At Hilton in my constituency there is a vehicle depot that is run by the Royal Army Ordnance Corps. It covers some 270 acres just outside Derby. I understand that it is responsible for the storage of about 7,000 vehicles of every kind—scooters, cars, taxis, fire engines, ambulances, lorries, Land Rovers: in fact, everything that moves and belongs to the armed forces, right up to huge tank transporters which sometimes block up our local villages. They are not regarded, in technical language, as specialised vehicles. They are "B" vehicles.
On the same site, there is also a REME workshop, whose job it is to repair those vehicles. The whole operation at Hilton is the maintenance and storage of vehicles. It is one great big garage—one of the largest in the country. It covers a very large area. It employs about 250 of my constituents and also constituents of my hon. and learned Friend the Member for Burton (Mr. Lawrence), who wishes to be associated with my remarks.
After the war there were dozens of these depots all over the country. Recently most of them have been closed. Only three are left in England. The others are at Ashchurch and Ludgershall. All of them are now associated in management terms. The other depots specialise in vehicles such as tanks that are known as "A" vehicles, but Hilton is the only depot that is entirely a civilian operation. It reports to military personnel who are based at one of the other depots.
In August 1982, as part of the review of military spending, it was decided by the Director General of Ordnance Services to take a look at Hilton. The question was this: "We reduced the number of depots from about 30 down to 12 and then down to three. Do we need three? Would not two do?" In the aftermath of the Falklands, an investigation team was set up to see whether Hilton should be shut.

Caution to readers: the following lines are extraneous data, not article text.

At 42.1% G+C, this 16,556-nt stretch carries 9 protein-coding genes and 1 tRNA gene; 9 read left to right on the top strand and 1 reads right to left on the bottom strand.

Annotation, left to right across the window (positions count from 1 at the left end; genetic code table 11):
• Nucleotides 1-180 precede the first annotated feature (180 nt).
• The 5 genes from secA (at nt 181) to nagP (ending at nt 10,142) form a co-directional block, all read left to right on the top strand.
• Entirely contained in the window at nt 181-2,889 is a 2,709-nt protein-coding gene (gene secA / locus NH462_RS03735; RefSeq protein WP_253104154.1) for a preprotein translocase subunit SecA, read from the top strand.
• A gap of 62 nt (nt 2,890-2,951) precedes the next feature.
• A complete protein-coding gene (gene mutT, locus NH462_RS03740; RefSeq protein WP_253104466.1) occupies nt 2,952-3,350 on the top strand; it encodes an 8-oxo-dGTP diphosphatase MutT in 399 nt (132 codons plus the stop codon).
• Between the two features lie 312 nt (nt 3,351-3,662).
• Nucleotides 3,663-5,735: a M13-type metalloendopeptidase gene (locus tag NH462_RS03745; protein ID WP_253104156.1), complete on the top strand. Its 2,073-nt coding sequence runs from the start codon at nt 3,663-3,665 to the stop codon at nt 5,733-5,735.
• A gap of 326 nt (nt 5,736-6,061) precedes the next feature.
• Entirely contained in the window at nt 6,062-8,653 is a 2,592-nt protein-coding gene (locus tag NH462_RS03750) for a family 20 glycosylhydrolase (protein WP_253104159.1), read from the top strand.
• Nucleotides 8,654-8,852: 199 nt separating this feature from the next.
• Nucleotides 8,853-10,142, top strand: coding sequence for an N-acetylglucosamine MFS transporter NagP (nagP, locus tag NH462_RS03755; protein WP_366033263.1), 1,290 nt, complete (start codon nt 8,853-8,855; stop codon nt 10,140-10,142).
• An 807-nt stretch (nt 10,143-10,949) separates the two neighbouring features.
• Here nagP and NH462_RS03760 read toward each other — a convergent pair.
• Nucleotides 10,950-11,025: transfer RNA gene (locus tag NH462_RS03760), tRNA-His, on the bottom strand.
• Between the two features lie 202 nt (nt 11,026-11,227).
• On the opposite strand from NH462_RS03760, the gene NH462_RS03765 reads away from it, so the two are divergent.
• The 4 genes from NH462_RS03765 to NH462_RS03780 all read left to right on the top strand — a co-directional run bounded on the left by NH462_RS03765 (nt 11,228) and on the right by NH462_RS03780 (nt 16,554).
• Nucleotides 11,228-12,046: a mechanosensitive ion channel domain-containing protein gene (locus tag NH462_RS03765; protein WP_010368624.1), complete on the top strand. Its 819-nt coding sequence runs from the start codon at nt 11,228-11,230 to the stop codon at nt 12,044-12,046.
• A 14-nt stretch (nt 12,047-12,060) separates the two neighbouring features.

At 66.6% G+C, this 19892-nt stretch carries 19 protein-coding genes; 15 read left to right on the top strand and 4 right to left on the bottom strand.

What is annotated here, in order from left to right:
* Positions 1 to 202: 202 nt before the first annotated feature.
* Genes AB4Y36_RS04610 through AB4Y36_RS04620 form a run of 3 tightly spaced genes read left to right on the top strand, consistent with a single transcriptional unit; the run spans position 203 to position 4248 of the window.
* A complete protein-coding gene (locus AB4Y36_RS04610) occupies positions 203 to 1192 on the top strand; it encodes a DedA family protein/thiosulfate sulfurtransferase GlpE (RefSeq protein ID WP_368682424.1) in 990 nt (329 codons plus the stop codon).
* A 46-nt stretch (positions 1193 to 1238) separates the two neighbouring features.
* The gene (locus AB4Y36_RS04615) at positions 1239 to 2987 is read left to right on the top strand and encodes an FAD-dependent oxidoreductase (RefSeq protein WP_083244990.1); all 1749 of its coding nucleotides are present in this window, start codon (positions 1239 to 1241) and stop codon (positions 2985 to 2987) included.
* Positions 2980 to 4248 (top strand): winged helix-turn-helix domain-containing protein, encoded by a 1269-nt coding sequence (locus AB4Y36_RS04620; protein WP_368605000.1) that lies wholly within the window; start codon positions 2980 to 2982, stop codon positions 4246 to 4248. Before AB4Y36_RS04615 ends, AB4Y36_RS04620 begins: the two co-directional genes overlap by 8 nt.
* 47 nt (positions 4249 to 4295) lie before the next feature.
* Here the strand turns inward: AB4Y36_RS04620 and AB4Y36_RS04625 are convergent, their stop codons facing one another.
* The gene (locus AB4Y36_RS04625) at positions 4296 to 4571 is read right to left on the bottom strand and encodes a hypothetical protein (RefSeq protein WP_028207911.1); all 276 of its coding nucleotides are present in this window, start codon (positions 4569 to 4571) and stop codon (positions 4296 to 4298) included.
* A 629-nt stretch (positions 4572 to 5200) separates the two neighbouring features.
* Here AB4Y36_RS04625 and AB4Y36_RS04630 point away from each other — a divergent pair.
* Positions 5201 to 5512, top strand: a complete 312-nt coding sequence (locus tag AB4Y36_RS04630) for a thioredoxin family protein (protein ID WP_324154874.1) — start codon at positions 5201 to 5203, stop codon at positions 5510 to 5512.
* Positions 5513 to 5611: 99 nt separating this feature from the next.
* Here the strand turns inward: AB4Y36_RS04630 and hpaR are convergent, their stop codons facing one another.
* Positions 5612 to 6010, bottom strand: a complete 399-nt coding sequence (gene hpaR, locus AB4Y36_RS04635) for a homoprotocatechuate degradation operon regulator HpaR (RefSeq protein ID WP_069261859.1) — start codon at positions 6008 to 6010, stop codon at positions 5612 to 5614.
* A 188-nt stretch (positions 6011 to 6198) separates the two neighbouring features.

My involvement started a year or so later, in 1983, when I was elected to this House. My constituents came to see me and I exchanged letters with Ministers. I have examples of the signatures of every person who has been a Minister in this Department. I asked lots of parliamentary questions. An official visit was arranged. I was delighted to meet Colonel Bowden, and Brigadier Berrigan showed me around. I was most impressed by the quality of the work done there, by the efficiency of the place and by the good humour, flexibility and commitment of the work force at all levels. Therefore, I made representations about this potential closure. Eight months after my visit and nearly two years after the study started, back came the message: Hilton was indeed needed and would not be closed. This came, for example, in a letter from my noble Friend Lord Trefgarne dated 5 July 1984 in which he said:
The study has now been completed and its conclusions recommend a continuing requirement for a Central Vehicle Depot organisation for the forseeable future based on the three vehicle depots at Ashchurch, Hilton and Ludgershall.
That was confirmed a few days later in the answer to a written question that I tabled. It reads:
its main conclusion was to confirm the need for the existing three depots, of which CVD Hilton in South Derbyshire is one."—[Official Report, 10 July 1984: Vol. 63, c. 457.]
So Hilton was needed. However the Ministry of Defence was not satisfied and another study was to be undertaken to see whether it was possible to privatise Hilton. Indeed, the term that has been used in most of the letters since has been to contractorise. From 1984 to now, another two years, they have been investigated all over again. I believe that the report that was the result of that investigation was available in September 1985. I have seen a one-and-a-half page summary of it. Since then we have had silence.